Inside, eye-catching living spaces by designer Kelly Wearstler feature bright splashes of color and varying textures. Custom furniture pieces from Pete Shire, Katie Stout and Ettore Sottsass pop up throughout.
An expansive chandelier-topped foyer opens the floor plan, leading into a turquoise living room and bright red dining room. The kitchen calms things down with hardwood floors and bold shades of black on the island and cabinetry.
Upstairs, the chic master suite combines a bedroom, marble bathroom, private balcony and two custom closets. The balcony overlooks the hedged backyard, where two covered patios adjoin a lounge, outdoor kitchen, swimming pool and spa.
Aaron Kirman of Compass holds the listing.
Maniscalco, 46, has released five comedy specials in the last decade, including 2019’s “Stay Hungry.” As an actor, he boasts roles in “Green Book,” “Tag” and Martin Scorsese’s upcoming film “The Irishman.”
His ‘peace’ of Encino
Former Lakers forward and budding tech entrepreneur Metta World Peace has purchased a home in Encino for $2.01 million.
The Tuscan-style house, built in 2006, features a two-story entry, six bedrooms, 4.5 bathrooms and nearly 5,400 square feet of living space on two stories. Arched French doors bring light into the family room. The chef’s kitchen is equipped with an island and a butler’s pantry.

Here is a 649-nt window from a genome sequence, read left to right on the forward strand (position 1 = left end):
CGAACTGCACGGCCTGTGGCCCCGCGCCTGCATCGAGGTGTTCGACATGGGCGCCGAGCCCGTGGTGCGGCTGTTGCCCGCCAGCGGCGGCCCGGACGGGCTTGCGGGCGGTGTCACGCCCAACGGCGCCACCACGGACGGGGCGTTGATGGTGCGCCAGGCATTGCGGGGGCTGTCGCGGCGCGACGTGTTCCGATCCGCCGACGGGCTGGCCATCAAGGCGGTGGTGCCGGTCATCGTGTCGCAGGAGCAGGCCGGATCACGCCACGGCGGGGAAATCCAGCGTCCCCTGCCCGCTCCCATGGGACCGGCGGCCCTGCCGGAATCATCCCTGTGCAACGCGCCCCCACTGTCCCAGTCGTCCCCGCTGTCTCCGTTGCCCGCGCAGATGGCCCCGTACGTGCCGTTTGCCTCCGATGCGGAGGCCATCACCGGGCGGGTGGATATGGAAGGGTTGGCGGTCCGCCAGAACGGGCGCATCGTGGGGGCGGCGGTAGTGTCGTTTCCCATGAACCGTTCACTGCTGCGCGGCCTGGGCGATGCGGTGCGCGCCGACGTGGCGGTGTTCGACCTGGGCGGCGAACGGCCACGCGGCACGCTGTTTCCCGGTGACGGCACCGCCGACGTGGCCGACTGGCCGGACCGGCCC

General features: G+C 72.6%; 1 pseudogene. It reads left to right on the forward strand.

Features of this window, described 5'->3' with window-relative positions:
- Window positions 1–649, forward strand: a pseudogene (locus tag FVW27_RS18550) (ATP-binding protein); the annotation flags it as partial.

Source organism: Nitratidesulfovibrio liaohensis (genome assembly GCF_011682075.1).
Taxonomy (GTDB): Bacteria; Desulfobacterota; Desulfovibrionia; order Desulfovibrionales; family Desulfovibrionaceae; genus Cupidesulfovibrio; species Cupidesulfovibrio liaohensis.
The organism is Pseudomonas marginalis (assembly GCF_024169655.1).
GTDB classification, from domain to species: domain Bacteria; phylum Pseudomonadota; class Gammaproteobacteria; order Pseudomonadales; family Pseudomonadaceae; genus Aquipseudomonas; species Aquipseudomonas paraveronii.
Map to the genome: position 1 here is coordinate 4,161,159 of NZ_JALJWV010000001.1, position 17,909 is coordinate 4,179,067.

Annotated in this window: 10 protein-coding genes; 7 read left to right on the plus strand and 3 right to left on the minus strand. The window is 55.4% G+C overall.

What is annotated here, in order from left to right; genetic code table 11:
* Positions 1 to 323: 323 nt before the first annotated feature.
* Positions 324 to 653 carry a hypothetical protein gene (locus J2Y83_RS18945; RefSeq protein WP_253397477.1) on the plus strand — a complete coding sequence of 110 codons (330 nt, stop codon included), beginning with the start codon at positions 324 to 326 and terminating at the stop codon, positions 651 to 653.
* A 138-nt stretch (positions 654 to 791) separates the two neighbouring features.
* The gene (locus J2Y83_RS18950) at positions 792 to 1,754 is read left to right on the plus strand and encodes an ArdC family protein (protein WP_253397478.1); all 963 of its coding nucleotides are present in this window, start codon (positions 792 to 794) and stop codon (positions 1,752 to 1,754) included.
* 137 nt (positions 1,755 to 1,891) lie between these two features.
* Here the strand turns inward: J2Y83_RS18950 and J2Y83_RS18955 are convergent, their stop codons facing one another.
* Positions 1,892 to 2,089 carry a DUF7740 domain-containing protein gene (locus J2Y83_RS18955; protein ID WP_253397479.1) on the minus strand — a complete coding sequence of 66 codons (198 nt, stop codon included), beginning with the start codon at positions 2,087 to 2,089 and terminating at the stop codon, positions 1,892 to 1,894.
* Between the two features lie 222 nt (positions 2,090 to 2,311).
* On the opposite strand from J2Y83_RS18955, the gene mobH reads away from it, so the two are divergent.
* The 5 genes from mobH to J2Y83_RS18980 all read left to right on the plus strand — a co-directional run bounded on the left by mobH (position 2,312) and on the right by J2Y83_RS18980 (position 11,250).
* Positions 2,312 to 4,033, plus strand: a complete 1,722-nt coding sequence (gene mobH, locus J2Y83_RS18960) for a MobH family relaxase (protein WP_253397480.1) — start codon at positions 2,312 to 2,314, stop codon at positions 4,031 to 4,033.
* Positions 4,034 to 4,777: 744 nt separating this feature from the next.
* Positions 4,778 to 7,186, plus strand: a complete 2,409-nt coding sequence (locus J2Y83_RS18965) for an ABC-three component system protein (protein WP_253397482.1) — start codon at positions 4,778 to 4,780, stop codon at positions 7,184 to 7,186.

Outside, tall hedges surround a paver patio, lawn and swimming pool.
The property originally hit the market a year ago for $2.6 million, records show.
Natalie Kraiem of Keller Williams Realty was the listing agent. Vanessa Peraza Virissimo of RezList Inc. represented the buyer.
World Peace, formerly Ron Artest, played 17 seasons in the NBA and won a championship with the Lakers in 2010. The former all-star and two-time NBA defensive player of the year was featured this year in the documentary “Quiet Storm: The Ron Artest Story,” which chronicled his upbringing and struggles throughout his playing career and raised awareness about mental health.